It does not matter — the Adharmic technologies of the West. It does not matter — the Adharmic ideals of the West. It does not matter — the temptations of the Mayic social structures of the West. We know where they all lead. Their words, their data, their facts, their lofty ideals all collapse under the weight of the crassness of their outcomes. Porn, drugs, divorce, depression, school shootings, supremacy, cruelty, loneliness, narcissism, inhospitality, selfishness… and above all ugliness! What, in the end, is the use of their worldviews? Techno-Culture and Whatever-Culture may be factual, but they are not true. They are certainly not true for us. Truth…that which leads us higher, that which lends meaning, that which fills our hearts with love, pride, and joy… that which leads us away from addictions… that which sets us free from desire, that and everything that points in that direction is true for us.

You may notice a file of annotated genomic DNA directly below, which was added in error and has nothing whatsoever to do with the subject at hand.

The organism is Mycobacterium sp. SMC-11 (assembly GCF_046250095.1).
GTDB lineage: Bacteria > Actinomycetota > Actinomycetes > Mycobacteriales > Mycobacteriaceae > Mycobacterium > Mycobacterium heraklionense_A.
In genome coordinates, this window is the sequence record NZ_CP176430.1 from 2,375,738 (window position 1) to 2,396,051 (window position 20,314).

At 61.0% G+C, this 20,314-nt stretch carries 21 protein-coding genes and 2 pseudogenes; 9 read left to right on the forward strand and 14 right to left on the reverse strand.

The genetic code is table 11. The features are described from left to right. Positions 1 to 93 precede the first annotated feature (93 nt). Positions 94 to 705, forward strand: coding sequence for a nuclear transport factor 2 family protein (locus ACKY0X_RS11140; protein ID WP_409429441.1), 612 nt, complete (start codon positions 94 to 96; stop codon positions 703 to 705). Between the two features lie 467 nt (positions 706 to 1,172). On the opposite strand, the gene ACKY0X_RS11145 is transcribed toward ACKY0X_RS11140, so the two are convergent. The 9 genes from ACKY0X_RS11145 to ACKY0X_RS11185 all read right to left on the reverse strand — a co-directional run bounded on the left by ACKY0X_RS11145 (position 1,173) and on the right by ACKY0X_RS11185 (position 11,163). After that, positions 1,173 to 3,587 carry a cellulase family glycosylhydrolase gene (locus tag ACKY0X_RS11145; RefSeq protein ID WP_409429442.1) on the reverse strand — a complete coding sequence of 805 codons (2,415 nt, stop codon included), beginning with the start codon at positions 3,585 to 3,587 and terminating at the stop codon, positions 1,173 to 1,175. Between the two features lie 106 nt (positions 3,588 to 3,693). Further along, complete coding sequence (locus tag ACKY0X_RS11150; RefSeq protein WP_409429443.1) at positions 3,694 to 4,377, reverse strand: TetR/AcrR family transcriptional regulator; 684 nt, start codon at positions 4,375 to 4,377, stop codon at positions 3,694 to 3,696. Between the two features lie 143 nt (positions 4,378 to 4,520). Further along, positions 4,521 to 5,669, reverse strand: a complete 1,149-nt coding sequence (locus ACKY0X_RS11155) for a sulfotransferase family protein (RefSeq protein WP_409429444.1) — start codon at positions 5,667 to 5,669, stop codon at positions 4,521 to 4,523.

We have known that this relativist physical reality is Maya– since forever. The Western man is only just discovering this. Covid-19 (a product of Techno-Culture) and Cancel Culture (a product of Whatever-Culture) show us practically in this day and age that everything is relative, and that change is the only constant. Our inability to control the outcomes of both Techno-Culture and Whatever-Culture is bringing into sharp focus the limits of the Western world view’s ability to manage Reality itself. If the human relationship to Reality itself becomes unhinged, then social collapse is guaranteed. The confused Western man has embraced postmodern relativism as truth itself. He has embraced this relativist Maya as Reality itself. This is leading to his fall.Even before our eyes, in a mere one generation, the monster grown fat on the blood of the ancients will implode. Have no doubt.